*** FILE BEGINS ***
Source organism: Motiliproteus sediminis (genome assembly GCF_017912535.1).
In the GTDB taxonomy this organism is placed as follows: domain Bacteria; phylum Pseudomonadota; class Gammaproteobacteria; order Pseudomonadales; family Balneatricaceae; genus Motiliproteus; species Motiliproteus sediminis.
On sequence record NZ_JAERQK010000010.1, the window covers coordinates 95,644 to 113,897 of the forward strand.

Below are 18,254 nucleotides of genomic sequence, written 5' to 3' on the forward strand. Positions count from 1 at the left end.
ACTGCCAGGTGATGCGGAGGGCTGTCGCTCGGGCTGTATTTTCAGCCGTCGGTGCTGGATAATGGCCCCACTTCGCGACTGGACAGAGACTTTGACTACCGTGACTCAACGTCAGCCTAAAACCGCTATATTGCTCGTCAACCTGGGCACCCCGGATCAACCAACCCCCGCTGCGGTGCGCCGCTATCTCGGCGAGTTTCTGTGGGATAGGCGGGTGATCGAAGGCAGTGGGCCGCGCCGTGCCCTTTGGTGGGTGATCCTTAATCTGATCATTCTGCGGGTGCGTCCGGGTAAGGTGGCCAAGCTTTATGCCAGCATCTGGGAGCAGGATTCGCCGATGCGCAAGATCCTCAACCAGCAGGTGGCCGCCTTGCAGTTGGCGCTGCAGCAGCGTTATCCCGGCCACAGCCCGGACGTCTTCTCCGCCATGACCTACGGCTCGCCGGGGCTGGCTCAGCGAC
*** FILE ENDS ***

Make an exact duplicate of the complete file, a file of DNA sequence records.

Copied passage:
Source organism: Motiliproteus sediminis (genome assembly GCF_017912535.1).
In the GTDB taxonomy this organism is placed as follows: domain Bacteria; phylum Pseudomonadota; class Gammaproteobacteria; order Pseudomonadales; family Balneatricaceae; genus Motiliproteus; species Motiliproteus sediminis.
On sequence record NZ_JAERQK010000010.1, the window covers coordinates 95,644 to 113,897 of the forward strand.

Below are 18,254 nucleotides of genomic sequence, written 5' to 3' on the forward strand. Positions count from 1 at the left end.
ACTGCCAGGTGATGCGGAGGGCTGTCGCTCGGGCTGTATTTTCAGCCGTCGGTGCTGGATAATGGCCCCACTTCGCGACTGGACAGAGACTTTGACTACCGTGACTCAACGTCAGCCTAAAACCGCTATATTGCTCGTCAACCTGGGCACCCCGGATCAACCAACCCCCGCTGCGGTGCGCCGCTATCTCGGCGAGTTTCTGTGGGATAGGCGGGTGATCGAAGGCAGTGGGCCGCGCCGTGCCCTTTGGTGGGTGATCCTTAATCTGATCATTCTGCGGGTGCGTCCGGGTAAGGTGGCCAAGCTTTATGCCAGCATCTGGGAGCAGGATTCGCCGATGCGCAAGATCCTCAACCAGCAGGTGGCCGCCTTGCAGTTGGCGCTGCAGCAGCGTTATCCCGGCCACAGCCCGGACGTCTTCTCCGCCATGACCTACGGCTCGCCGGGGCTGGCTCAGCGAC